7 Days is a weekly round up of developments in pensions, normally published on Monday afternoons. We collate this information from key industry sources, such as the DWP, HMRC and TPR.
In this 7 Days
- Government publishes response to WPC report on pension scams
- PASA publishes GMP rectification guidance
- PPF publishes FCF Statement of Investment Principles
- TPAS dispute resolution function to move to TPO
- One million employers enrol staff into workplace pensions
- Pension scheme trustees fined and named for producing non-compliant documents
- Work and Pensions Committee warns of “another major mis-selling scandal”
On 12 February 2018, the DWP and HMT published the Government’s response to the Work and Pensions Select Committee’s report Protecting pensions against scams: priorities for the Financial Guidance and Claims Bill.
The Government states that it agrees with the WPC about the need to address the threat posed by pension scams, by cutting off scamming activity at the source to disrupt criminals and protect savers. It states that it “will continue to work swiftly to implement a cold calling ban by tabling a workable amendment to the Financial Guidance and Claims Bill, and then making regulations to introduce the ban”. A firm deadline is not, however, given.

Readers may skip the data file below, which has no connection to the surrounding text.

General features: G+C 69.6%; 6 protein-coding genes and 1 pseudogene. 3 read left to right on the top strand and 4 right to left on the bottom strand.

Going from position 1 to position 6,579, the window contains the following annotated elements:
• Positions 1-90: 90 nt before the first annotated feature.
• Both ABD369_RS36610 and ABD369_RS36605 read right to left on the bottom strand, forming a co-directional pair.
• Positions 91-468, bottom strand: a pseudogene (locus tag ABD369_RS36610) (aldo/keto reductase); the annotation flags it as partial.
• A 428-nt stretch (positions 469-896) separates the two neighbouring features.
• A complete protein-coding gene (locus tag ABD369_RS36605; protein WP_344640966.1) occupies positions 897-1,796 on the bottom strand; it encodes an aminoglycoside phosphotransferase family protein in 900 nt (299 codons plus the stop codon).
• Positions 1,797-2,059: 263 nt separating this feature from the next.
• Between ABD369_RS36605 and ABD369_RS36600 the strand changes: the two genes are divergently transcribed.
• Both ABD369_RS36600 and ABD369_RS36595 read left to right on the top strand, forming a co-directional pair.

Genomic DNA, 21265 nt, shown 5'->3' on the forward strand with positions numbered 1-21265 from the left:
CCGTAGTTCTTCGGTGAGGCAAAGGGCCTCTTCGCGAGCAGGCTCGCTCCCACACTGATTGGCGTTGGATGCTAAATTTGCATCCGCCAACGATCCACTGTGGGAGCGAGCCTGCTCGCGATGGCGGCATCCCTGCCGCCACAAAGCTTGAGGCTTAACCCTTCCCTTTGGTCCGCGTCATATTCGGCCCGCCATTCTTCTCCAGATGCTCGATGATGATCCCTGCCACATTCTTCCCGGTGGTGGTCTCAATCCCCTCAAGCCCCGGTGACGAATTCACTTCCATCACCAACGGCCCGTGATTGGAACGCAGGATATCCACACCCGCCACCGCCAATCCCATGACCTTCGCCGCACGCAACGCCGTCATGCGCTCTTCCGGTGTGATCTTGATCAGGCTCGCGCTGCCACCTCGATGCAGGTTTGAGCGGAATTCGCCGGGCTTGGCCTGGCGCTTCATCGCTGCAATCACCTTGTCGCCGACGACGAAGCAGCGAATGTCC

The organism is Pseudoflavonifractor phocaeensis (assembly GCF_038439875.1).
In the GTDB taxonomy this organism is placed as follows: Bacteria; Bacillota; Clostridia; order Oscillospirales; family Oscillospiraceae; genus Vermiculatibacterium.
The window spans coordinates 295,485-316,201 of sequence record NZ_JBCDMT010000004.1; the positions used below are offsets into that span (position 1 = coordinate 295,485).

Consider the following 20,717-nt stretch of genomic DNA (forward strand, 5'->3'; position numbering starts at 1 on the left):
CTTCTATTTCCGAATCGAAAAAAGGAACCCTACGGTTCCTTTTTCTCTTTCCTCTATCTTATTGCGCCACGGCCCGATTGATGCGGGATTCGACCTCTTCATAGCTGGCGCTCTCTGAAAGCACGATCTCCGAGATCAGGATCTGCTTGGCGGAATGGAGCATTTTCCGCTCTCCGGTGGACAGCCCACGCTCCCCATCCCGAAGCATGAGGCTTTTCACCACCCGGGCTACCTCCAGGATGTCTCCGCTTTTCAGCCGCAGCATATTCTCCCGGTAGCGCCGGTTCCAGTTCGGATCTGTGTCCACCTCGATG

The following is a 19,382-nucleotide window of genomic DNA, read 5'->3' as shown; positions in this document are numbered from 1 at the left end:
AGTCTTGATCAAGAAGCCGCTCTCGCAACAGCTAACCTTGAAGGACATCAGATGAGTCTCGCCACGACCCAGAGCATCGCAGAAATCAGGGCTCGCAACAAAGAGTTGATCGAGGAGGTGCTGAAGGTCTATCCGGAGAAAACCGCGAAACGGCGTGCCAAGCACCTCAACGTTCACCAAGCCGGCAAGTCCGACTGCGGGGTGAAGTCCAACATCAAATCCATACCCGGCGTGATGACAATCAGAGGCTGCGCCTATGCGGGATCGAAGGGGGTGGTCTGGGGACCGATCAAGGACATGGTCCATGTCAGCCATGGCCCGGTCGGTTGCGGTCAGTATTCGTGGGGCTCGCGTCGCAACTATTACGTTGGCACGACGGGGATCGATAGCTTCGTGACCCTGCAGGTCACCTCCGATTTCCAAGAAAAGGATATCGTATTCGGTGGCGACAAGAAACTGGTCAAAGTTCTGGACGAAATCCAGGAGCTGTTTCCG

The response also agrees about the need to ensure more people can benefit from guidance to enable them to make informed decisions about their personal finances and pension savings in particular. The Government therefore also states that it welcomes the WPC’s recommendation that the Financial Guidance and Claims Bill is amended to ensure that people either take or expressly refuse guidance before they can access their pension savings.
On 14 February 2018, PASA, the independent body dedicated to driving up standards in pensions administration, published a checklist for trustees undertaking GMP rectification.
PASA notes that “as schemes approach the end of reconciliation, there is a need to focus on the process of correcting GMP information on administration scheme databases and undertaking any rectification work required as a consequence”.
The checklist therefore covers the issues that may need to be considered and the questions that will need to be answered in order to complete the rectification process following a GMP reconciliation exercise.
It advises that the checklist should be reviewed and completed with reference to the existing PASA GMP Guidance.
The PPF has published a Statement of Investment Principles outlining the principles and policies governing determinations about investments made by or on behalf of the Board of the PPF in the management of the assets of the Fraud Compensation Fund (“FCF”).
TPAS’ dispute resolution function is moving to TPO, with the transfer of the TPAS dispute resolution team and volunteer network of over 350 advisers. The transfer is due to be completed by 1 April 2018.